Additionally, the data revealed no change in less-than-truckload (LTL) employment, suggesting that the oversupplied LTL sector did not absorb Yellow’s former employees. While these insights may raise questions about the job market’s future direction, they also offer a glimpse into the complexity of the trucking industry’s dynamics.

While the trucking sector shows signs of recovery, the same cannot be said for the warehouse industry. Seasonally adjusted employment in the warehouse sector has declined in 16 of the last 17 months, with the only exception being a month of stagnation. In the latest report, warehouse jobs decreased by 4,900, marking the fourth smallest monthly decline in 2023. However, the overall result is significant, with warehouse sector jobs in December 2022 standing at 1,933,400 jobs and dropping to 1,851,200 jobs a year later, a decline of 82,200 positions.

The peak for warehouse employment was in June 2022, with 1,960,300 jobs. Since then, the sector has experienced a significant loss of 109,100 positions in warehousing.

In other highlights from the report, seasonally adjusted rail employment saw a slight increase of 500 jobs. While rail jobs had been on the decline or stagnant for several years, the end of 2022 witnessed a significant rise, with 2,600 jobs added over the last five months of the year. Although this trend didn’t persist into 2023, the increase brought rail employment to its highest level since the pandemic. Nevertheless, it’s worth noting that it still has a long way to go to reach the 209,800 jobs seen in April 2015, a recent peak in the rail industry.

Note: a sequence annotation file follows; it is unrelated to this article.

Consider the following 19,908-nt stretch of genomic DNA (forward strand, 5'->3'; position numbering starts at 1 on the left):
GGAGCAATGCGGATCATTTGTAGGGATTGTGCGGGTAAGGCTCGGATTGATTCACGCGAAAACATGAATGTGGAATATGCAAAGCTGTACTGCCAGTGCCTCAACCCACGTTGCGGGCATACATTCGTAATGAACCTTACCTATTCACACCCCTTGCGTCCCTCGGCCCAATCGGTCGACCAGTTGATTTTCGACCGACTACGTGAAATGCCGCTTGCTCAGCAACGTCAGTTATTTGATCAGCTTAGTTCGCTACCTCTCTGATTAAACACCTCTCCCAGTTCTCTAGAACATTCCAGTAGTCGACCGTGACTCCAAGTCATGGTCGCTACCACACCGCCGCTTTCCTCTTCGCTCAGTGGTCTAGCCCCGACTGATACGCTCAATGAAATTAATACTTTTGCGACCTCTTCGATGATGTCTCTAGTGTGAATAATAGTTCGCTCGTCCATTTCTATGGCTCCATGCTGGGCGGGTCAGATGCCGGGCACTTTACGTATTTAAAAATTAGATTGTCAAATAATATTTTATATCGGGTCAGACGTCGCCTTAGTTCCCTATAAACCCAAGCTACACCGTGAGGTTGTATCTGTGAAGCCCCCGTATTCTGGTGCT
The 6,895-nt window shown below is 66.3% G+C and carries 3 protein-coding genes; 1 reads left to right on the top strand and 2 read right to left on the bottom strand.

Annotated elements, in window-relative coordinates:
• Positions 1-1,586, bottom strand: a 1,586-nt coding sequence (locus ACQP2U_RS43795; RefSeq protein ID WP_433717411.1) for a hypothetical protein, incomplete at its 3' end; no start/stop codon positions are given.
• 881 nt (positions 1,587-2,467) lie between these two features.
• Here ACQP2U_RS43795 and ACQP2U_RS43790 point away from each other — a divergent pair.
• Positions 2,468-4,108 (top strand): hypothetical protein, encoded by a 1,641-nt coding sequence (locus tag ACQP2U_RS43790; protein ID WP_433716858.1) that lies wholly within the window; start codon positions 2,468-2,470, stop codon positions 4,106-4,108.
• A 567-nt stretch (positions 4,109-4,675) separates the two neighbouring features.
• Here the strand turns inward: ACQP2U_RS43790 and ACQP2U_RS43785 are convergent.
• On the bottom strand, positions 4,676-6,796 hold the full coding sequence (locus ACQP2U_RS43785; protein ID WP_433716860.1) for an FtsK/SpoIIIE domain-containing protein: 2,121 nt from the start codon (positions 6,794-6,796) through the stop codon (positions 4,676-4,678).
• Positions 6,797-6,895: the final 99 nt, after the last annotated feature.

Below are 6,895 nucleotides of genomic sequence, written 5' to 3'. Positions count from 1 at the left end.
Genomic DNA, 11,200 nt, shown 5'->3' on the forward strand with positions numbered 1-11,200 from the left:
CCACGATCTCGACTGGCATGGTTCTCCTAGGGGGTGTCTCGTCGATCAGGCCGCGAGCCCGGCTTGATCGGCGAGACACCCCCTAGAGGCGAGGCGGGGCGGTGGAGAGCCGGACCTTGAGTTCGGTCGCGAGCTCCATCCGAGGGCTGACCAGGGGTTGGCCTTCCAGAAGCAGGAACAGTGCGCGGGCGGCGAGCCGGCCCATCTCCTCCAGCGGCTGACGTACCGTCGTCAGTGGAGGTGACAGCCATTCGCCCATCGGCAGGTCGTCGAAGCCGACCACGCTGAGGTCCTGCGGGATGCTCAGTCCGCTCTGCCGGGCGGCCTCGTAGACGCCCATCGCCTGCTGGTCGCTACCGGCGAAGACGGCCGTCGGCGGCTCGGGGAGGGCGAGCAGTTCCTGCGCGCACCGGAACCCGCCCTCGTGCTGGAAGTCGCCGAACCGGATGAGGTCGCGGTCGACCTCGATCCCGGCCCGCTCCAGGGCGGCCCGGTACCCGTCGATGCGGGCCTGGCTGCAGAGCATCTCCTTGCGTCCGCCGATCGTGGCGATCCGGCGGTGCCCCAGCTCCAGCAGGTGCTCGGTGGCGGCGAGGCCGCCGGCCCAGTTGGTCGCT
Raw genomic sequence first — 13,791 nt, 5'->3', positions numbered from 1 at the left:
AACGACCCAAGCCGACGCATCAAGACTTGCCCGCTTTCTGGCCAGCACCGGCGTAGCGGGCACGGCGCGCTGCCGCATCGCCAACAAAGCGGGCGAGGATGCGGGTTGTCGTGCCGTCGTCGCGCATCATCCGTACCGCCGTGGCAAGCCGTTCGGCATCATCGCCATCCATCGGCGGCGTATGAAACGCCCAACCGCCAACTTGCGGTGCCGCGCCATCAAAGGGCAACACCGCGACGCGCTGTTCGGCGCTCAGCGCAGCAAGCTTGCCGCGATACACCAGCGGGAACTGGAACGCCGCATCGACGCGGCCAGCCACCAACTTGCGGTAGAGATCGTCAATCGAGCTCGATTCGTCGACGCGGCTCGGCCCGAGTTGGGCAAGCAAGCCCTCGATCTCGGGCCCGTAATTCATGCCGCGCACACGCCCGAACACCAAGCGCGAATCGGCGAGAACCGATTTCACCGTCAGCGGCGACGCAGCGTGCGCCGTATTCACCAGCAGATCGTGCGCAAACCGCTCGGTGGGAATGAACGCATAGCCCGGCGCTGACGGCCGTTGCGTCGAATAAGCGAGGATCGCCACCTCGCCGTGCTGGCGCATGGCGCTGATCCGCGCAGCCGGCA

Finally, average hourly earnings in trucking dropped by 20 cents an hour to $30.51. Mazen Danaf’s analysis of sector data for November revealed a 0.5% decrease in wages within the long-distance truckload sector. This decrease is attributed to carriers’ reduced willingness to hire and retain drivers, likely influenced by various factors impacting the trucking industry.

In conclusion, while the trucking industry faces its unique set of challenges, the recent trends in trucking employment are encouraging. The sector has shown resilience and is on a slow path to recovery, even though it has not yet fully recovered to the high levels seen in January 2023. On the other hand, the warehouse sector continues to struggle with job losses, reflecting the evolving dynamics of the logistics and transportation industry.

As those interested in pursuing a career in trucking navigate these changes, staying informed about the latest trends and data is essential for making informed decisions about their careers and future prospects. The road ahead may be long, but with careful observation and adaptability, individuals looking to enter the industry can play a vital role in the transportation of goods across the nation while contributing to the positive trends in trucking employment.




Go toTop